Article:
John Kelso, R.I.P.

Veteran Statesman columnist died, aged 73

It's the undoubted end of an era in Texas reporting today, as the Austin American-Statesman reports that veteran columnist John Kelso has died at the age of 73.

A National Press Club award winner and 13-time Best of Austin winner, Kelso's satirical columns were a fixture at the Statesman for 40 years. Over time, he became one of the defining voices of Austin, especially representing a particular strand of South Austin identity, tied up in traditions of BBQ and the Broken Spoke.

However, like many Austinites, he was adopted by the city, not native to it. Born in Fort Sill, Oklahoma, raised in Maine, and educated at the University of Missouri in Columbia, Mo., Kelso's first jobs in journalism were back in New England at the Manchester Union-Leader and the Portsmouth Herald. In 1976, he moved to Austin and joined the Statesman, starting the regular column for which he became most famous the following year. Its trademark became a combination of social and political commentary, and a humor often described as down-home.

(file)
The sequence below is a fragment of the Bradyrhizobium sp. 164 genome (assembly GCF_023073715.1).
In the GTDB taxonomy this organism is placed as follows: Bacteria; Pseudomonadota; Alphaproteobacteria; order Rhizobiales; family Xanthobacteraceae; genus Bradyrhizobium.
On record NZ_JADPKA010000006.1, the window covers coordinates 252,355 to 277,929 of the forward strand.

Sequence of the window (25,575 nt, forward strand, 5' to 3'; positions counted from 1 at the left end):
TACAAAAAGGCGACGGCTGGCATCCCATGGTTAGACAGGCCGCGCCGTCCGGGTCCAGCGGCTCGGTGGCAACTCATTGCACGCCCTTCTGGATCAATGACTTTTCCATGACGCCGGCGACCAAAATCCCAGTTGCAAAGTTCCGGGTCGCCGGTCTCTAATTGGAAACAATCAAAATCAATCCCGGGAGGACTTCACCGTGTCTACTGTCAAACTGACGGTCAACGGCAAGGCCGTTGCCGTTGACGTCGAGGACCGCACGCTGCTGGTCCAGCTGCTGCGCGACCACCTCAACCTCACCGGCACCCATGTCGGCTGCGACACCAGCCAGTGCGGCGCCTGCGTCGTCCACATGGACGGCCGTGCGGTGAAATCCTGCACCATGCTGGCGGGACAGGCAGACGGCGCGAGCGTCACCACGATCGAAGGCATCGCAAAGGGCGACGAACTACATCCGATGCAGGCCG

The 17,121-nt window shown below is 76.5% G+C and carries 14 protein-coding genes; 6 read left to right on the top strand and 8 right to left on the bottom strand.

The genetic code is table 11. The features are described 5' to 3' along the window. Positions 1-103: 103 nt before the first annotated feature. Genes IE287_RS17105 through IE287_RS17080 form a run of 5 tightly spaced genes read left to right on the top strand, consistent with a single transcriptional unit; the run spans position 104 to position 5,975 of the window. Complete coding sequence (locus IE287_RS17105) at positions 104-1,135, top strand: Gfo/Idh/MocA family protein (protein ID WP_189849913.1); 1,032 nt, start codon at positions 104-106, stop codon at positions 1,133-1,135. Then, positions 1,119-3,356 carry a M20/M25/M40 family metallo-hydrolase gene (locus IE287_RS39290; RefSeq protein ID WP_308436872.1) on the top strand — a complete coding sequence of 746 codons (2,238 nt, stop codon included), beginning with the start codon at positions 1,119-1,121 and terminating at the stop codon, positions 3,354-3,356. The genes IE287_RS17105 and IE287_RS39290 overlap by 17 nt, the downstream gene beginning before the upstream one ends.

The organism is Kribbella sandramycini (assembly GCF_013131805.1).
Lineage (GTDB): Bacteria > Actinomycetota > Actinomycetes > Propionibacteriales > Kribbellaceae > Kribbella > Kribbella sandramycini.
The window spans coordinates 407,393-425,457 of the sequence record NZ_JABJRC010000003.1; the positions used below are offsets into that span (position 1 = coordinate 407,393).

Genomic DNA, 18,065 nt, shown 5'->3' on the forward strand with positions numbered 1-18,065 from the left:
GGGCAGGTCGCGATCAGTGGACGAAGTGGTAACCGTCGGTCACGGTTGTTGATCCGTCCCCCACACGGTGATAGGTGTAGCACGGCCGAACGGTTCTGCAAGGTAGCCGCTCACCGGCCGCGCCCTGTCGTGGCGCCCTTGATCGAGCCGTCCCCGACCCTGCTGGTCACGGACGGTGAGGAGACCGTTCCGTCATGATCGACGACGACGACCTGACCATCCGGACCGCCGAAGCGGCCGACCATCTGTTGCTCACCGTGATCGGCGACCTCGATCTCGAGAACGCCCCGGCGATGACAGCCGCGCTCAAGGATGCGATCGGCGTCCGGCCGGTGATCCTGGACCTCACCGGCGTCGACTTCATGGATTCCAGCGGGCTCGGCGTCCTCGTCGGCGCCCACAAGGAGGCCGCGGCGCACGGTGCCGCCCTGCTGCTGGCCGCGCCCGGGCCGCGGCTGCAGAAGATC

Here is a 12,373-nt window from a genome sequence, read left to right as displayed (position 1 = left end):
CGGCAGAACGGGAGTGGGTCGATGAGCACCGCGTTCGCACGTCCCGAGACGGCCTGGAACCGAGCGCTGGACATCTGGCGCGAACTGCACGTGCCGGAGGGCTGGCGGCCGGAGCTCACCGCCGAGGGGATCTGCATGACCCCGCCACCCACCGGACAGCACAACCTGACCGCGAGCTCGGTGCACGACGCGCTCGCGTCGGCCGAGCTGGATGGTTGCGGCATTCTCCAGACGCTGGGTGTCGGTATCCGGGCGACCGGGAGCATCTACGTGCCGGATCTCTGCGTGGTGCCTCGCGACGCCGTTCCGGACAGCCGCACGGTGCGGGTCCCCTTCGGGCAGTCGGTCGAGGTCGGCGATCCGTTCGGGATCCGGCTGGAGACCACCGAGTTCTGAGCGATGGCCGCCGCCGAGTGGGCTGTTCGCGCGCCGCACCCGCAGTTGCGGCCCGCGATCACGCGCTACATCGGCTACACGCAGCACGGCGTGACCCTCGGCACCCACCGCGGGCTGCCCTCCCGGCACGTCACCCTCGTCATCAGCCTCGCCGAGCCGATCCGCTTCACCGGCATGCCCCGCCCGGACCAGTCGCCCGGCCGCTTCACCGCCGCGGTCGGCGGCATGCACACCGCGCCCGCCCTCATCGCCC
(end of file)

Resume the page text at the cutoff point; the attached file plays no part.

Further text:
In the ensuing 40 years, his humor became a defining aspect of the daily paper. It even extended after being diagnosed with cancer in 2009, and even beyond his supposed retirement in 2011, and a second bout of cancer in 2016. His final column (bemoaning the lack of good handymen in Austin while poking a typically sly finger at his own lack of practical skills) ran on July 2 of this year.

Kelso is survived by his wife, Kay, and step-daughters Lauren Williams and Rachel Calvin. Per the Statesman, the family asks that any memorial donations go to People’s Community Clinic in North Austin or canine charity Spinone Rescue of America.

Our most sincere condolences from the Chronicle to the surviving Kelso family, his friends and co-workers at the Statesman and beyond, and those touched or moved to laughter by his writings.

A note to readers: Bold and uncensored, The Austin Chronicle has been Austin’s independent news source for almost 40 years, expressing the community’s political and environmental concerns and supporting its active cultural scene. Now more than ever, we need your support to continue supplying Austin with independent, free press. If real news is important to you, please consider making a donation of $5, $10 or whatever you can afford, to help keep our journalism on stands.

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Obituary, Obituaries, John Kelso, Austin American-Statesman

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